A Black Perspective on Interdisciplinary Work

By Ashby, Homer U., Jr. | Currents in Theology and Mission, June 2004 | Go to article overview

A Black Perspective on Interdisciplinary Work


Ashby, Homer U., Jr., Currents in Theology and Mission


In the mid-1980s Pete Pero and I taught a course together on the integration of theology and psychology. Our sense was that theology needed psychological insights in order for it to address the human situation with any integrity and that pastoral care needed to be more closely aligned with theology than with psychology if it sought to honor its desire to care for the soul. Neither of us had done anything like this before. But each of us liked and wanted to learn from one another. Even more important, we felt that our students needed to be engaged in this examination of the two different disciplines so that their knowledge of theology and of pastoral care did not suffer because of the absence of such a conversation.

The course was a great success and a lot of fun. We looked at the ways in which any theological understanding of the nature of human beings necessarily carried within it an understanding of human psychology. We struggled with why pastoral care in the middle of the twentieth century turned toward psychology rather than theology as its primary theoretical partner. We wrestled with whether or not Paul Tillich's correlational model was adequate for the cross-disciplinary work we were doing. (1) And we even looked at whether or not denominational theological perspectives (Lutheran and Reformed) influenced the way in which theology and psychology could be examined together. Needless to say, we ended with more questions unanswered than answered.

One of the questions that was not even asked by us was, What implications did the fact that we both were black have on our investigation? The postmodern concern for and interest in social location had not yet come into full flower. And, while it was on the horizon, we had not grasped it as a primary concern for our investigation. Yes, we were aware of our blackness, and that probably had some influence on our work, but the fact that we were both black did not emerge as a primary element in the course. Rather, we were two colleagues who enjoyed each another's company and wanted to experiment with an interdisciplinary course where we both felt safe and comfortable. (That, in and of itself, could be identified as reflective of our social locations).

On the occasion of this Festschrift in honor of Pete Pero I want to return to that class, some twenty years later, and examine this issue of black perspective related to interdisciplinary work that was not a part of our original investigation. Developments over the past twenty years in the fields of both theology and pastoral care suggest that careful attention must be paid to interdisciplinary work so as to understand where it is we are today in each of the fields; and to better understand what possibilities exist for future collaboration between the fields in the future.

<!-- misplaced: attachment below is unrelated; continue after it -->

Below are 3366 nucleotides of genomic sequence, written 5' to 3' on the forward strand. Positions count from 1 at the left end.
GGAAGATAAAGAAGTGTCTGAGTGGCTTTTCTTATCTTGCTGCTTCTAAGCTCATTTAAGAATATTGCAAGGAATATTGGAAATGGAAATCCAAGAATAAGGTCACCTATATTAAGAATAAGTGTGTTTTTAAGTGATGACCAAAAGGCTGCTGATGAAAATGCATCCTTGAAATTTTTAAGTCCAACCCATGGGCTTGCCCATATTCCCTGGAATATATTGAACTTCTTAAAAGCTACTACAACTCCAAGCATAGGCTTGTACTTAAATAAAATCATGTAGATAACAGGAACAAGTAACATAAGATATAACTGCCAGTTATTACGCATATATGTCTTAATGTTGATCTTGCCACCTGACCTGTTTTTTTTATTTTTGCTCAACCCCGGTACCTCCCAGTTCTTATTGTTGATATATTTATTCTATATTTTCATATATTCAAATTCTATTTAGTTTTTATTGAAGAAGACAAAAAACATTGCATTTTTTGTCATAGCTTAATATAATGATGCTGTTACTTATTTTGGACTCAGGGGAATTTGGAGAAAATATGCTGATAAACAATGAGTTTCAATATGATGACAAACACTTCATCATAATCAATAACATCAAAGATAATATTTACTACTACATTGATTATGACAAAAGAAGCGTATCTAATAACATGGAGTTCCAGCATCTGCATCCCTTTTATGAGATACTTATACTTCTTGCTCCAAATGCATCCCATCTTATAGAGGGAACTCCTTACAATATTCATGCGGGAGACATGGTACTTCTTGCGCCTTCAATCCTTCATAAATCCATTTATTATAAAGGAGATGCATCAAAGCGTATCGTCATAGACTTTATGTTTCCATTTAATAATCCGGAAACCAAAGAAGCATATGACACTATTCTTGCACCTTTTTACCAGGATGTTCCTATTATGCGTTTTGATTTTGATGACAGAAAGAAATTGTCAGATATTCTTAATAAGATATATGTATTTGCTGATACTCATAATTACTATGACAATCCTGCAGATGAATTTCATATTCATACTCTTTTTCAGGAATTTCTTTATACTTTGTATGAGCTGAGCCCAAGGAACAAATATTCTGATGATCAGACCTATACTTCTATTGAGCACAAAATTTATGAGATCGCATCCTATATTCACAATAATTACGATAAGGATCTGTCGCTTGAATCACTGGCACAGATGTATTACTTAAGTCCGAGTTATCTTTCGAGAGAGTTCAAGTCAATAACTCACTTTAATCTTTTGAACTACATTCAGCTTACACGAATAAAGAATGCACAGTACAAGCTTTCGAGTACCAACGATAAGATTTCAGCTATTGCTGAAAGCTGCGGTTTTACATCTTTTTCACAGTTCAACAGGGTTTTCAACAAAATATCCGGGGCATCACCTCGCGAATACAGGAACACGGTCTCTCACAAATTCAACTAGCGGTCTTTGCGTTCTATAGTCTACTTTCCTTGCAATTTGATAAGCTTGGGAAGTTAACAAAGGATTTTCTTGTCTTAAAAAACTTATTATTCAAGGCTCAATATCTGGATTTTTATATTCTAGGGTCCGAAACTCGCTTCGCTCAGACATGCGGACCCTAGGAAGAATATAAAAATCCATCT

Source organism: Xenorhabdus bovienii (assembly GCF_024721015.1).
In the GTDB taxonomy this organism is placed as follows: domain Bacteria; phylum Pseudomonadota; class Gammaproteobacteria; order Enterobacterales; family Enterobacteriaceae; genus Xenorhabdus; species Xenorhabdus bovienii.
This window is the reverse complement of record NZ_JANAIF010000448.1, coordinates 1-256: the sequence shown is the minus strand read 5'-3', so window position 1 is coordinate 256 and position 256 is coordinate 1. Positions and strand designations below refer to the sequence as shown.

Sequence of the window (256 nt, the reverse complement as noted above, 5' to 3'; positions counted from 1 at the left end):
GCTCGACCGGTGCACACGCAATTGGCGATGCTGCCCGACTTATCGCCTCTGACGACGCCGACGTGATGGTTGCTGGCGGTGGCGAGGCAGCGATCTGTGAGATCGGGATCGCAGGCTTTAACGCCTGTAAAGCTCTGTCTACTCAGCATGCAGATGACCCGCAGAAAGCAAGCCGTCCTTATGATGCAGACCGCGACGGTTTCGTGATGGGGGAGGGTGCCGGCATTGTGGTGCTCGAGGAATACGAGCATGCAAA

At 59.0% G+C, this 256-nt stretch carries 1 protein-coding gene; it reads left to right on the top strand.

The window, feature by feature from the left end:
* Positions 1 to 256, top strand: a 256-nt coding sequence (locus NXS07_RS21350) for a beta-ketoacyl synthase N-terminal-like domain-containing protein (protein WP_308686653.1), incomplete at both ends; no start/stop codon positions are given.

From systematic to contextual theology

When Pete and I taught our course we borrowed predominantly from the historical theologies of Luther and Calvin, the then more recent systematic theologies of Tillich and Karl Barth, and the emerging postmodern theologies of Langdon Gilkey and David Tracey. (2) Deconstruction was occurring all around us. In theology Gilkey was trying to name the whirlwind of postmodern theology. In the field of religion and psychological studies Peter Homans was pointing out the destabilizing blow that Freud had applied to modern theology. (3) In our own way Pete and I were trying to make sense of two disciplines whose recent integration in the modern age was in flux. Our motivation was not to deconstruct premodern and modern theologies but to make connections between what one might call classic theology and modern psychology in ways that were not too reductionistic to either discipline.

We had observed that pastoral theology had been so coopted by modern psychology that pastoral-care practitioners were suspicious of the church and its groupthink. We also had observed theology's rejection of the work of black theologians such as James Cone, whose theologizing from the psyche and lived experience of black America was unacceptable to many prominent theologians of the day, both black and white. …

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